You can do yourself a favor by tossing out “Men of Good Fortune” which plods too much like “Lady Day” before it but without a melody; and “The Kids” where Tony Levin (the bassist) tries to hold the first 6 minutes afloat all by his lonesome (it’s otherwise a melodyless Bob Dylan song) and 2 minutes after that of kids screaming for their mother – an easy contender for one of his worst songs. (Apparently, producer Bob Ezrin set up a tape recorder at his home and told his children that their mother died to get those two minutes’ worth. If that were done today, Bob Ezrin would likely have his kids taken away from him for psychological abuse, much like the protagonist of the story, ironically.)
For all the talk of Berlin being so different than its predecessor, it isn’t. In fact, the album in Lou Reed’s discography that this bears most similar to from a musical standpoint is Transformer. Though people remember “Perfect Day” and “Walk on the Wild Side” most from that album, the theatricality of “New York Telephone Conversation” and “Goodnight Ladies” are all over this record, and what is the dinosaur stomp of “Lady Day,” but the album’s answer to “Vicious?” This is glam rock, people. You’d think from the album’s negative reception that this was Metal Machine Music with lyrics (RollingStone’s Stephen Davis’ review has this tidbit: “There are certain records that are so patently offensive that one wishes to take some kind of physical vengeance on the artists that perpetrate them”).
For all the talk of Berlin being one of the most depressing albums of all time, it isn’t. In fact, when Berlin tries for catharsis, it’s often the album’s greatest failures – the aforementioned kids on “The Kids” or when the bed of angel voices in “The Bed” are given a full minute to themselves to do absolutely nothing at all. Similarly, compare how Lou Reed sings “This is the place where she cut her wrists” or the “oh, oh, oh, what a feeling”’s on “The Bed”; the latter is so much more evocative; love the melodic climb of the “oh”‘s and how his voice launches into the atmosphere with “what a feeling.” And when Lou Reed repeatedly sings “Sad song” in the second half of the closer over the most over the top arrangement you’ve ever heard (you can picture Bob Ezrin standing in the center of it all, conducting everyone by thrusting his hands higher and higher), it’s anything but what the title suggests. In fact, it might be the happiest song Lou Reed ever wrote.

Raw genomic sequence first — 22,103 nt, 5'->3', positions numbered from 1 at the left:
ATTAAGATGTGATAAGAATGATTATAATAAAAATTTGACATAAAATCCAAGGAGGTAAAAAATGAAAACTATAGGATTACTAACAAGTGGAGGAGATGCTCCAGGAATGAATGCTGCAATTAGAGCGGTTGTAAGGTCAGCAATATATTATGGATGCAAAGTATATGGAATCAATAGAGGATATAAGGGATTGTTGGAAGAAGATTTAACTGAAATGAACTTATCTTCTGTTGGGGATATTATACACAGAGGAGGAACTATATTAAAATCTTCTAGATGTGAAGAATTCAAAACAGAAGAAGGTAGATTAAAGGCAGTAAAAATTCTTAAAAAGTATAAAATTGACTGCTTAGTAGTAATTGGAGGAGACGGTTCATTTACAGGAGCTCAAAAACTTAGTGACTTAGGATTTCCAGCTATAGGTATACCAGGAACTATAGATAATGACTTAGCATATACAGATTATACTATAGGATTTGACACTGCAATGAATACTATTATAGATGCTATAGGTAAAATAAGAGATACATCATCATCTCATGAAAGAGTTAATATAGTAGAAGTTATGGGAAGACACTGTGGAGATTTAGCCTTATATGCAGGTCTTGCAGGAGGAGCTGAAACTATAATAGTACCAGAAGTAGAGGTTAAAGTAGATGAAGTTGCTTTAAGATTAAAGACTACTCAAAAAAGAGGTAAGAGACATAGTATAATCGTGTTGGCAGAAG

So yeah, if you go into Berlin to give that new handkerchief you bought a run for its money, you’re inevitably going to be disappointed. Like musicals ending in death like Moulin Rouge or Sweeney Todd, though both had (spoilers) sad endings, it wasn’t really about that – it was about the music(al journey). So let’s talk about that. I personally think “Berlin” could’ve been shortened by a minute or so; Lou Reed just kept his damn mouth shut and let the piano do the talking. Elsewhere, check out when the strings come in on “Caroline Says I,” injecting a much needed melody into the song since Lou Reed has trouble carrying it by himself. Check out the main melodic theme of “Sad Song,” which sounds like it inspired parts of Philip Glass’ Glassworks. Check out Steve Hunter’s guitar solos on both “Hey Jim” and “Sad Song,” the former trading off with the horn arrangements and the latter being punctuated by them (also like how the first one suddenly turns into an acoustic ditty). And though the second Caroline doesn’t have nearly as much to say as Candy did, it’s still the album’s best melody and lyrics. And if you’re upset Lou Reed has slowed down “Stephanie Says” and added some super-sad lyrics for the sake of being super-sad, consider the piano twinkles which weren’t on “Stephanie Says.”
Final word: because The Dark Side of the Moon is thematic and not conceptual, and because there was a whole disc of Quadrophenia not worth hearing, I’m going to go ahead and call this the best concept record of ’73.